Arsenic Lobster poetry journal
Ted Lardner, Tornado|
Kent State University Press
Wick Poetry Chapbook Series Four, #4 2008, 36 pp
Certain words are the bêtes noires of poetry; run across one when engaged in a poem and your hackles spontaneously rise. Most likely, you lose trust in the entire poem. Even worse than clichés, these words are so fraught with significance that using them is almost always a sign that an author's writing is not yet mature. Some of these so-called 'loaded' words include: god, abyss, void, love, soul, truth, and beauty.
But when it was time to nominate just three poems out of Arsenic Lobster's repertoire for the annual Pushcart prize, only one sprang immediately to mind. And guess what? Ted Lardner's "Poem for a Son" uses no less than five instances of the word 'love.' What's more, he throws in 'soul' for good measure. And the poem is surely stronger for them.
How did he so soundly thumb his nose at this poetic rule of thumb? I have read "Poem" repeatedly trying to unlock its secret. But in the end, there's none to be found. Instead, it's that rare real deal: authenticity. That quiet confidence -- the signature of Mr. Lardner's first chapbook, Tornado -- plays a major role in its success and charm.
Scattered throughout, I found more of poetry's taboo words. Here's 'beautiful' in the opening couplet of "From Afar": My sister's head looks like an apple. / Her beautiful hair is streaming with blood. And there's 'soul' again, twice in the first four lines of "Postoperative Care of Small Wounds": The soul upon leaving the body / must feel sad. / Tactile, like a zipper in search of a garment to close, / the soul must become sustained astonishment. No hackles, no mistrust. In fact, Lardner enlists our confidence by such unaffected diction— conversational, but with a certain candid charisma.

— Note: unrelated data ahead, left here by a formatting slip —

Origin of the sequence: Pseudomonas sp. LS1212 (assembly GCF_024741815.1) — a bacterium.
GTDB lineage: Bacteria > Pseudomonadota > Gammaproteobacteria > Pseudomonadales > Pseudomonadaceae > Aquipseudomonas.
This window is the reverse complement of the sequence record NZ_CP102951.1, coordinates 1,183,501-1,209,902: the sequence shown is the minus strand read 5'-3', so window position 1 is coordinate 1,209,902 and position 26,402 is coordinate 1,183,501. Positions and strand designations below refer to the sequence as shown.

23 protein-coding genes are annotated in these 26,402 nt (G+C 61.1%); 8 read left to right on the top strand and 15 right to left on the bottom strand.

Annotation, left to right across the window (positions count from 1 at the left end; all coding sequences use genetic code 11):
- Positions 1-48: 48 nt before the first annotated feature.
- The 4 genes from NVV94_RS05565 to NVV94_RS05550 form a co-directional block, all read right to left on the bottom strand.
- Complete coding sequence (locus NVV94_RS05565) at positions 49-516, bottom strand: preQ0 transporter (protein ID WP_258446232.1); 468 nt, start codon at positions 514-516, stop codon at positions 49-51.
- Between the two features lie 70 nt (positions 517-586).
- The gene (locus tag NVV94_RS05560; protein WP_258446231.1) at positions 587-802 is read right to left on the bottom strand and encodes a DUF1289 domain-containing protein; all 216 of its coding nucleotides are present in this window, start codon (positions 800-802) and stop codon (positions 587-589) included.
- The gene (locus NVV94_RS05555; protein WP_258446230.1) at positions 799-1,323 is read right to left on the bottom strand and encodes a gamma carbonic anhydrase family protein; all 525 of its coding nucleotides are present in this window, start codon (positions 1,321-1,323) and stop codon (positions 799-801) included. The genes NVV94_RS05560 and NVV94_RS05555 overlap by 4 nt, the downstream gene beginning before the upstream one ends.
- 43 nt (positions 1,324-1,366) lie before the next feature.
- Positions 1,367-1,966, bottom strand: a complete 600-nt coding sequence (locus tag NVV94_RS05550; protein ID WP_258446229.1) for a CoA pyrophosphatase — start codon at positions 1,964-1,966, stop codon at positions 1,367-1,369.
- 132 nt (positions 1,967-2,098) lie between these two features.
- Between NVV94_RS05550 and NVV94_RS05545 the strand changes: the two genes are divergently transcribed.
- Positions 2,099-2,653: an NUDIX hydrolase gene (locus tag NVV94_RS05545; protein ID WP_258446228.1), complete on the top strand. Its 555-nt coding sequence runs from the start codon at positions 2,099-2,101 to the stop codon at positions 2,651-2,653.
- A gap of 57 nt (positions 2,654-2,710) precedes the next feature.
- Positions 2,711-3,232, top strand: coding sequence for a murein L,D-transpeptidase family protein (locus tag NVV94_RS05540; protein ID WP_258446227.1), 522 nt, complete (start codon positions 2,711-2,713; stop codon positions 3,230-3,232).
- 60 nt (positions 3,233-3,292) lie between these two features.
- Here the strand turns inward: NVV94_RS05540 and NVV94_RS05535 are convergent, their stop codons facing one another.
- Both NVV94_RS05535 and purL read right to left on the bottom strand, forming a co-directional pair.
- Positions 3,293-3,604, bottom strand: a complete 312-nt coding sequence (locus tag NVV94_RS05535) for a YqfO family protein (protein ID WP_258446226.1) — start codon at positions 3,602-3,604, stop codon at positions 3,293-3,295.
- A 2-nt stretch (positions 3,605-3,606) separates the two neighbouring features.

If one were to armchair analyze this collection of twenty poems, one might say that Lardner suffers from survivor's guilt. In fact, Lardner seems to thrive on the lessons learned from what we glean was an early death of a sister. Perhaps it is mawkish to say that the more suffering, the more capacity for joy, but once again, Lardner seems indifferent to facile assumptions. For on the whole, this is not a sentimental collection. What book can make that claim and also open with the lines: For bait they sometimes use pigs' eyes / shoveled from the floor, the slaughter house / windows, eyes painted with blood.?
Lardner does seem concerned with making sense of death— not just the senseless death of a young girl: There was her blood. Everywhere, it was friction added to the light. We worked on moving it, morning made visible in spoons, forks, knives. We worked it slow in the afternoon with sticks and imagination ("Stingray"), but of his parents ("What my Parents Did") and his forthcoming own ("Memorial for my Life").
And one easily discerns that, to Lardner, family is of paramount importance, as best illustrated in the poems written for or about his own children. "Little Infinite Actuarial Table" progresses so rationally (The children and I were eating chips and drinking iced teas and calculating relative proportions; ant is to tree as person is to X.) that it took several reads before the exactingly poignant logic of its final line sunk in. "Bath" takes form in media res of the nightly ritual of bathing a daughter.
Such subject matter in the hands of someone less self-possessed might be nauseating. And there are moments when Lardner comes uncomfortably close to crossing that fine line. For example, given the almost precious title of "U-Pick Orchard," I was predisposed to dislike it. Yet by the end, I found it exquisite: We are four mouths, four tongues, four stomachs moaning in honey. We are eight eyes, eight ears, eight hands. Our noses bring the place we almost feel. The deepest bliss, tucked like a star inside our heads, summer winds its flesh to a stem. We are combed with humming.
Bliss? Really? Yes, really. Purchase this collection, just $6.00 from Kent State University Press, and (at the risk of sounding cliché) remind yourself what a gift life is— and how short.